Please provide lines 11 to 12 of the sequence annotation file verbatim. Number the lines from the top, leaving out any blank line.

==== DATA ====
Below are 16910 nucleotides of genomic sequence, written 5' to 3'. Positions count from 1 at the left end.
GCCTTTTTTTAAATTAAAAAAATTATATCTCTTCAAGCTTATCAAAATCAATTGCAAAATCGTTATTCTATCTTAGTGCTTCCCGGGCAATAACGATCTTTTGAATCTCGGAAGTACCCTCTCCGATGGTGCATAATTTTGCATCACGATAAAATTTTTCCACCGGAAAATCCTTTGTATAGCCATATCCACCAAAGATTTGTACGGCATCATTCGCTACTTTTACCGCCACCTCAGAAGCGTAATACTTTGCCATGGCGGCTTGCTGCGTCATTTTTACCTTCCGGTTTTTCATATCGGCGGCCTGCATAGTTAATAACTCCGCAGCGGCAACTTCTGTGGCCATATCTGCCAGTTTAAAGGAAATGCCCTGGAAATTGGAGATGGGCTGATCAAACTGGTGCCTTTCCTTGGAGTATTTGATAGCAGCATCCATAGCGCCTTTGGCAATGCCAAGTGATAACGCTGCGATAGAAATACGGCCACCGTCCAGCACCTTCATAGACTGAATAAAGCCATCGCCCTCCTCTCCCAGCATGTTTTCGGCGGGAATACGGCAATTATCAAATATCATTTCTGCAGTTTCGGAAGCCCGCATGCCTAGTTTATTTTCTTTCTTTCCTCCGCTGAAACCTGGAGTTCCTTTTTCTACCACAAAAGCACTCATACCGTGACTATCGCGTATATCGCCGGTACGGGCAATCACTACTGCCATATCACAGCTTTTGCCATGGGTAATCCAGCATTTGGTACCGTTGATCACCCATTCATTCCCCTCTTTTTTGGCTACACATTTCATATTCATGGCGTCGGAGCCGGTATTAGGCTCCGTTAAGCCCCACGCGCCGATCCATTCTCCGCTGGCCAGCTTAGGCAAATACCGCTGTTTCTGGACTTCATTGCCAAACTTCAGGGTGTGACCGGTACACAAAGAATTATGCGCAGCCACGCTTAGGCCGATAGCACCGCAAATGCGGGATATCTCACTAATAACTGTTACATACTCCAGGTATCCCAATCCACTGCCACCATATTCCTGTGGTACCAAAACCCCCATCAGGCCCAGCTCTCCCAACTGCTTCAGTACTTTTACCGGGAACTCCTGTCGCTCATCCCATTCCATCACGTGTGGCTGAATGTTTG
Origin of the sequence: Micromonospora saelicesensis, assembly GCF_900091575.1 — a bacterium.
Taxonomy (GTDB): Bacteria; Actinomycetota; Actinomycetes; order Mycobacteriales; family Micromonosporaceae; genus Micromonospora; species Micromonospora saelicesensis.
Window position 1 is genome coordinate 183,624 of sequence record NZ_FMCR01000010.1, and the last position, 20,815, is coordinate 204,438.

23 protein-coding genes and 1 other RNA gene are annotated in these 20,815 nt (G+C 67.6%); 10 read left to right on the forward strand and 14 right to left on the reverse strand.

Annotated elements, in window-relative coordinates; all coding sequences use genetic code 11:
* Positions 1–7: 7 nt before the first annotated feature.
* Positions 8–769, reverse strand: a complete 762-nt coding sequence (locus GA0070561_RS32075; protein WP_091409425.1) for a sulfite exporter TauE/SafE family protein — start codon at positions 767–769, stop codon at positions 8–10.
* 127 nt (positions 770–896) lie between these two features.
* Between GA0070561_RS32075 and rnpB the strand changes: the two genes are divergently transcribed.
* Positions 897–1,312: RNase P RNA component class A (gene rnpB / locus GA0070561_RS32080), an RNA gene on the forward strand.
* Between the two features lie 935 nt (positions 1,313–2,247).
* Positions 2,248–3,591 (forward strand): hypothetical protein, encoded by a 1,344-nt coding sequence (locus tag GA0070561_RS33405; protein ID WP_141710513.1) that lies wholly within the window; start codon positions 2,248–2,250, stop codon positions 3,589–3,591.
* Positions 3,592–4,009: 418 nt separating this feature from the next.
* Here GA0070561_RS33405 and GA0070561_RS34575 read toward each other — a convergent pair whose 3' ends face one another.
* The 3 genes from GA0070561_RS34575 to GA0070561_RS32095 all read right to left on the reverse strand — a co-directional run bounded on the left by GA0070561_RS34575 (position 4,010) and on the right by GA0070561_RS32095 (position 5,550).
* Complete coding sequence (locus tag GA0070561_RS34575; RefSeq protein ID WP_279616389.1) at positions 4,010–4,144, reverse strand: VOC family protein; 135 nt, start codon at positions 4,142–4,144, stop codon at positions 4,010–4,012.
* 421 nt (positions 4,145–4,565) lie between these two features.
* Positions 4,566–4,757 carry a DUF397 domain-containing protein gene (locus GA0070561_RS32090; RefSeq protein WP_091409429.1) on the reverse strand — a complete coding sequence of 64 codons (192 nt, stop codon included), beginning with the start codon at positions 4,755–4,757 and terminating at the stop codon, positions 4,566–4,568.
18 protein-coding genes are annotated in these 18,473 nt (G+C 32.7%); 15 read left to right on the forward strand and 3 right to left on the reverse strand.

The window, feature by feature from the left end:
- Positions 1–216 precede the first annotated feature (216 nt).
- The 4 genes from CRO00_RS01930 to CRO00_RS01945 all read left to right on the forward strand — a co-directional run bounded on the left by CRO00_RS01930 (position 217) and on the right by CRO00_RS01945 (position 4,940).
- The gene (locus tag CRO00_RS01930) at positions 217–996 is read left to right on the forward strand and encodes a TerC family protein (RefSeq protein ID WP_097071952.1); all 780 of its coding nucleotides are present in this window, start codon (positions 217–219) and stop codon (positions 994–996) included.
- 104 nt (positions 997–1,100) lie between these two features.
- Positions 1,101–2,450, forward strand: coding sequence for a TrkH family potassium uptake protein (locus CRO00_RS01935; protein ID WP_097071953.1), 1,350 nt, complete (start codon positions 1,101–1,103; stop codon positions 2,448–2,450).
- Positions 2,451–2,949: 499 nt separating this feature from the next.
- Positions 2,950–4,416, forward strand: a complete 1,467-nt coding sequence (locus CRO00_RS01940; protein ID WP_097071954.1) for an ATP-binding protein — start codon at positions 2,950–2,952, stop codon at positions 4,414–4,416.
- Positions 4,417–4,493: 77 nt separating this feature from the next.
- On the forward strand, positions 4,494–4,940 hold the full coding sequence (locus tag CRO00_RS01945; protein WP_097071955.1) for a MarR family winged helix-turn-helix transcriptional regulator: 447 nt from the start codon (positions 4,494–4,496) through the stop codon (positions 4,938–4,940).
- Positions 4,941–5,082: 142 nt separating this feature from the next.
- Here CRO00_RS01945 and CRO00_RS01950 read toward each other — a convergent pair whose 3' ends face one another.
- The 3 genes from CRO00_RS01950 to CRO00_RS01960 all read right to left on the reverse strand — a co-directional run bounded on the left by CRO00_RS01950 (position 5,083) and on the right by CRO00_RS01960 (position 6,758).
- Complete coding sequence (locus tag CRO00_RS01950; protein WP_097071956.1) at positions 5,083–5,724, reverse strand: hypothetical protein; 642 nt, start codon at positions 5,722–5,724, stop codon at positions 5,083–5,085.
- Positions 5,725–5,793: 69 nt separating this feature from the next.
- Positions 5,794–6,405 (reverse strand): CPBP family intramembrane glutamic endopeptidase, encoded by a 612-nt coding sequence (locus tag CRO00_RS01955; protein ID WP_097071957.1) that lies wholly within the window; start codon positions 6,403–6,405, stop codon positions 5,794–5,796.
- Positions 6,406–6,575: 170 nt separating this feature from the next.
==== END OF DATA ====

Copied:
* Between GA0070561_RS32075 and rnpB the strand changes: the two genes are divergently transcribed.
* Positions 897–1,312: RNase P RNA component class A (gene rnpB / locus GA0070561_RS32080), an RNA gene on the forward strand.